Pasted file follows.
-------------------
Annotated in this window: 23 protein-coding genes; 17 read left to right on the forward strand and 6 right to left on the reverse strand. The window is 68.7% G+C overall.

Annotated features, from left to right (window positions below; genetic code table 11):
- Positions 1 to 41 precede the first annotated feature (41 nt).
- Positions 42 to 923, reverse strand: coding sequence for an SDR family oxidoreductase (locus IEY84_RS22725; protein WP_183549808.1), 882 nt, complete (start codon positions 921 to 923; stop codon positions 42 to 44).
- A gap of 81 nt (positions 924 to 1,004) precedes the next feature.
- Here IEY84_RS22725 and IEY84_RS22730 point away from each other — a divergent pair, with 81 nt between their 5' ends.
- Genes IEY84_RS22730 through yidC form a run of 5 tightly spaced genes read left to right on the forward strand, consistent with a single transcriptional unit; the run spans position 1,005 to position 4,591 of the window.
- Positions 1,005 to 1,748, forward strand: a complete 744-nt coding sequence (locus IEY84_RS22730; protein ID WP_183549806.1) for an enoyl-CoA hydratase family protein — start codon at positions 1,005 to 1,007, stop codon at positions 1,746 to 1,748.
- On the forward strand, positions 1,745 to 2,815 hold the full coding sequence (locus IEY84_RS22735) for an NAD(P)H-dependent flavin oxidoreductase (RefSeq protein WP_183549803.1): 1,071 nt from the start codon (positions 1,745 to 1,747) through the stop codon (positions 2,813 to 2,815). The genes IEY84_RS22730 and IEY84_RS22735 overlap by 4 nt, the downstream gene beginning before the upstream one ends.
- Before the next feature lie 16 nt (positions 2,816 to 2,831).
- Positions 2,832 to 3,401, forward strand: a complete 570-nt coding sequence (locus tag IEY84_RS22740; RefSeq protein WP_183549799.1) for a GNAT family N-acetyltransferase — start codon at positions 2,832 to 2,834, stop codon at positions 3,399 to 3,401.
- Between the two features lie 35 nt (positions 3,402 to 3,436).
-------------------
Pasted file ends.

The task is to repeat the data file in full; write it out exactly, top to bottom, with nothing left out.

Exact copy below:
Annotated in this window: 23 protein-coding genes; 17 read left to right on the forward strand and 6 right to left on the reverse strand. The window is 68.7% G+C overall.

Annotated features, from left to right (window positions below; genetic code table 11):
- Positions 1 to 41 precede the first annotated feature (41 nt).
- Positions 42 to 923, reverse strand: coding sequence for an SDR family oxidoreductase (locus IEY84_RS22725; protein WP_183549808.1), 882 nt, complete (start codon positions 921 to 923; stop codon positions 42 to 44).
- A gap of 81 nt (positions 924 to 1,004) precedes the next feature.
- Here IEY84_RS22725 and IEY84_RS22730 point away from each other — a divergent pair, with 81 nt between their 5' ends.
- Genes IEY84_RS22730 through yidC form a run of 5 tightly spaced genes read left to right on the forward strand, consistent with a single transcriptional unit; the run spans position 1,005 to position 4,591 of the window.
- Positions 1,005 to 1,748, forward strand: a complete 744-nt coding sequence (locus IEY84_RS22730; protein ID WP_183549806.1) for an enoyl-CoA hydratase family protein — start codon at positions 1,005 to 1,007, stop codon at positions 1,746 to 1,748.
- On the forward strand, positions 1,745 to 2,815 hold the full coding sequence (locus IEY84_RS22735) for an NAD(P)H-dependent flavin oxidoreductase (RefSeq protein WP_183549803.1): 1,071 nt from the start codon (positions 1,745 to 1,747) through the stop codon (positions 2,813 to 2,815). The genes IEY84_RS22730 and IEY84_RS22735 overlap by 4 nt, the downstream gene beginning before the upstream one ends.
- Before the next feature lie 16 nt (positions 2,816 to 2,831).
- Positions 2,832 to 3,401, forward strand: a complete 570-nt coding sequence (locus tag IEY84_RS22740; RefSeq protein WP_183549799.1) for a GNAT family N-acetyltransferase — start codon at positions 2,832 to 2,834, stop codon at positions 3,399 to 3,401.
- Between the two features lie 35 nt (positions 3,402 to 3,436).